March 5, 2018

New Criminal Indictment Highlights Continued Career College Fraud

New Criminal Indictment Highlights Continued Career College Fraud

A federal indictment unveiled Friday charges that the director of the Chicago campus of a non-profit career college conspired with five of her subordinates to defraud taxpayers of millions of dollars in federal student grants and loans. According to U.S. prosecutors, Marie Pickett, director at the Center for Employment Training’s Chicago location, and her staff obtained millions in federal aid by creating phony high school diplomas, falsifying financial aid applications, doctoring student attendance records, manufacturing false test results, and even creating, as the indictment calls them, “fake students” by borrowing social security numbers of people who never appeared on campus at all.

The indictment also alleges that Pickett and her team falsified job placement verification forms “by reporting the names and addresses of fake companies that purportedly employed fake students and other students, knowing that the companies did not exist and that the students were not employed by those fake companies,” and then submitting those phony documents to the school’s accrediting agencies, which were charged with assuring the U.S. Department of Education that the school was achieving good outcomes for students.

We’ve seen these kinds of fraudulent behaviors before, at a range of for-profit and career colleges, in previous law enforcement actions. Owners of many career schools have put relentless pressure on employees to produce revenues, which has led to the kinds of frauds alleged at CET Chicago, as well as deceptive and coercive recruiting of students.

The new indictment serves as a strong reminder that fraud and deception have been widespread at career colleges across America — at a time when representatives of the industry keep claiming that there were just a handful of bad actors, that all have been driven out, and that all that are left are honest, effective school operators. Indeed, the many for-profit college negotiators involved in the Department of Education’s ongoing meetings to repeal and replace the Obama-era gainful employment and borrower defense rules have repeatedly made that claim, even though it’s not remotely true. Serious fraud has been happening not just at giants Corinthian and ITT Tech, but at a whole range of schools, big and small. In fact, negotiators in the Department’s meetings have worked for some of the most abusive schools in the industry, including ongoing predatory operations like Bridgepoint Education and Vatterott College.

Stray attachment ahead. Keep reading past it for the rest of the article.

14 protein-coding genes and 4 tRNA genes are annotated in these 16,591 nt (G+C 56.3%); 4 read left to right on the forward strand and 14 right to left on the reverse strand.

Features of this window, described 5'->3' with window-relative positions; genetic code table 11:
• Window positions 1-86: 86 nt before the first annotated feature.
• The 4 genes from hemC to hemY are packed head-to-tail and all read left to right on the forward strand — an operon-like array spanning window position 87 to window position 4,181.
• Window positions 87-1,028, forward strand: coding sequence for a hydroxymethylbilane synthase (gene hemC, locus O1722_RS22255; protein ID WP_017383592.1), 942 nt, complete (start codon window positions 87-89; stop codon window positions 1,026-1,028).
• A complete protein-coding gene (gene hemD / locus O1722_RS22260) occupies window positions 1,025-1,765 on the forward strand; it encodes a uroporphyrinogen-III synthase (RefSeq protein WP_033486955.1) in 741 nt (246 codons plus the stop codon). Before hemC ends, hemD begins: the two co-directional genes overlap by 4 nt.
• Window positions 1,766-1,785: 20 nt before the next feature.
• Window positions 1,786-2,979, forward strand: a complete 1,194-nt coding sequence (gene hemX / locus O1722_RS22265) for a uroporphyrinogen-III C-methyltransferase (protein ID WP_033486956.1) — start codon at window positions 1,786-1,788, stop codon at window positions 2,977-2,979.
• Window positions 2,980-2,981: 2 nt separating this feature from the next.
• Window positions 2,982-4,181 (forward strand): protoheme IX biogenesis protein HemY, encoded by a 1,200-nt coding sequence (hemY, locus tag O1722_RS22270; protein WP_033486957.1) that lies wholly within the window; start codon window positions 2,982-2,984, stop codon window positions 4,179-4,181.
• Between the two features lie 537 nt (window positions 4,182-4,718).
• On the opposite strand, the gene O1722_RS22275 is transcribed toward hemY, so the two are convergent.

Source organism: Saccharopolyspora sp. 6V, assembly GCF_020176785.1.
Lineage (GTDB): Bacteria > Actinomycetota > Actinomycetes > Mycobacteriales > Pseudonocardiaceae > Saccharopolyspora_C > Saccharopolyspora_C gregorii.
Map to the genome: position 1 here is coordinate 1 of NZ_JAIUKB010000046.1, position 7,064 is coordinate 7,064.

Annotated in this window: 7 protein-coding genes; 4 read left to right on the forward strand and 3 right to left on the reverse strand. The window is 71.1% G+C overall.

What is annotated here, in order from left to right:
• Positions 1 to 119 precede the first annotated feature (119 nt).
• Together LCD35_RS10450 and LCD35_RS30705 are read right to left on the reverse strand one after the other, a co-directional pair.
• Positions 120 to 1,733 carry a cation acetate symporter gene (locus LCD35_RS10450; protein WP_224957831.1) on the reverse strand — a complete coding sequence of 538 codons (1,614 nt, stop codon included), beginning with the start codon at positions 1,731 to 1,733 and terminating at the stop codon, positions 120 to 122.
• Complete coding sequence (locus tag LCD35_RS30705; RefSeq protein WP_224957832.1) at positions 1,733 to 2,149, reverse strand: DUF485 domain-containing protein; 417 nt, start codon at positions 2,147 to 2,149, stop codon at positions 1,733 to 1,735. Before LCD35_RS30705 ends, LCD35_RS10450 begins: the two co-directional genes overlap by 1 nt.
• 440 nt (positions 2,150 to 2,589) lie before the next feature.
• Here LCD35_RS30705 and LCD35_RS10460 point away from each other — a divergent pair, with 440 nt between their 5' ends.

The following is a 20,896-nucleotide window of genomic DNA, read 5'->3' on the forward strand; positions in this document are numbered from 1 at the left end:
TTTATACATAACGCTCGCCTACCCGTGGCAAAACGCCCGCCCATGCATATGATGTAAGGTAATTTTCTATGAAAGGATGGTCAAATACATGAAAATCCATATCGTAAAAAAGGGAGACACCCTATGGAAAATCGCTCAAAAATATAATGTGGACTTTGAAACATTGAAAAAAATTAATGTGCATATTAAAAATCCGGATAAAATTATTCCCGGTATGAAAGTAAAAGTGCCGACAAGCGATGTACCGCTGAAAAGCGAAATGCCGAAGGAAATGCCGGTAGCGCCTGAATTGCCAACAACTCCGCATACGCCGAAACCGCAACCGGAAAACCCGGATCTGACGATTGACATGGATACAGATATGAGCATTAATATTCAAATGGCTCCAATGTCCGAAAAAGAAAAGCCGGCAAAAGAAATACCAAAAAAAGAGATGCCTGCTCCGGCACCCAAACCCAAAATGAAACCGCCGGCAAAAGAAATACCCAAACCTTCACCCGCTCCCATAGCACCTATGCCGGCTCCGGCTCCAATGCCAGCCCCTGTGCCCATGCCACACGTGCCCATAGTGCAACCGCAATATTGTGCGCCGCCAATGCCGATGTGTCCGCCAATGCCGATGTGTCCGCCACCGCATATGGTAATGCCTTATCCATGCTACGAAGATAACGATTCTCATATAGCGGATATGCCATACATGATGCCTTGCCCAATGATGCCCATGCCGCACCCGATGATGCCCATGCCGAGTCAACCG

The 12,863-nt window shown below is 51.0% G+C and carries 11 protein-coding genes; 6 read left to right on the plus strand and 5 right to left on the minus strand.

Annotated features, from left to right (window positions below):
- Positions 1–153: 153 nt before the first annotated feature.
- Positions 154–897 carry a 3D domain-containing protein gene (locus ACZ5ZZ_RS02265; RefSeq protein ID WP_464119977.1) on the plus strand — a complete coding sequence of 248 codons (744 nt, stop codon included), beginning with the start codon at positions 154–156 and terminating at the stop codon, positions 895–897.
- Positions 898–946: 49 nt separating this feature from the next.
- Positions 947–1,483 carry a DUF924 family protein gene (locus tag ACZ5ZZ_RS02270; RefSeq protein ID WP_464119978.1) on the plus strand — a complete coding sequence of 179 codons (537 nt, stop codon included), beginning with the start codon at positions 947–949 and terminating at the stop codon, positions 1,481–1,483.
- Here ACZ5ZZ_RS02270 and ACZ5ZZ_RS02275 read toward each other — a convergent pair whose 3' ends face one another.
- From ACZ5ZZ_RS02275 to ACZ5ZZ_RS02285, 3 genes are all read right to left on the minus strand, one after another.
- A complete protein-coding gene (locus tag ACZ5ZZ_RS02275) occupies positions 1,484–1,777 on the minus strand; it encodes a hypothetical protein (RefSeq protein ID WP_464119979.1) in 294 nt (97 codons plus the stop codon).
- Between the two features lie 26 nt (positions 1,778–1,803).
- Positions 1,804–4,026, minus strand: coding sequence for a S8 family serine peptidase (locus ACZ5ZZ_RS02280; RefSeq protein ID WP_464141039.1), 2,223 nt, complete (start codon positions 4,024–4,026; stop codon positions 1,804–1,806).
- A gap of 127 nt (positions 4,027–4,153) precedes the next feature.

The Department’s independent inspector general submitted a report to Congress late last week that reaffirmed that abuses are heavily concentrated in the for-profit college sector; of 24 investigations since 2016 that found a school or its employees had engaged in fraud, 19 were at for-profit schools, and the IG probes yielded $126.8 million in recoveries from for-profits, 83 percent of the total for all colleges.

The CET case also reminds us that a school doesn’t have to be for-profit to engage in fraud. But it underscores that much of the fraud, whether at for-profit or non-profit schools, occurs in career education programs — those training students to be medical assistants, IT workers, diesel mechanics, culinary workers, etc. In this part of higher education, students tend to be lower-income — single mothers, veterans, immigrants — and have less family experience with college, and thus may be more susceptible to fraudulent tactics. And some schools, though structured as non-profits or even state schools, face the same kinds of pressure to sign up students as at for-profits, and thus to deceive taxpayers and accreditors. (Many career education programs are at community colleges, where student tuition is heavily subsidized, demand to enroll is high, and the same pressures to enroll don’t normally apply.)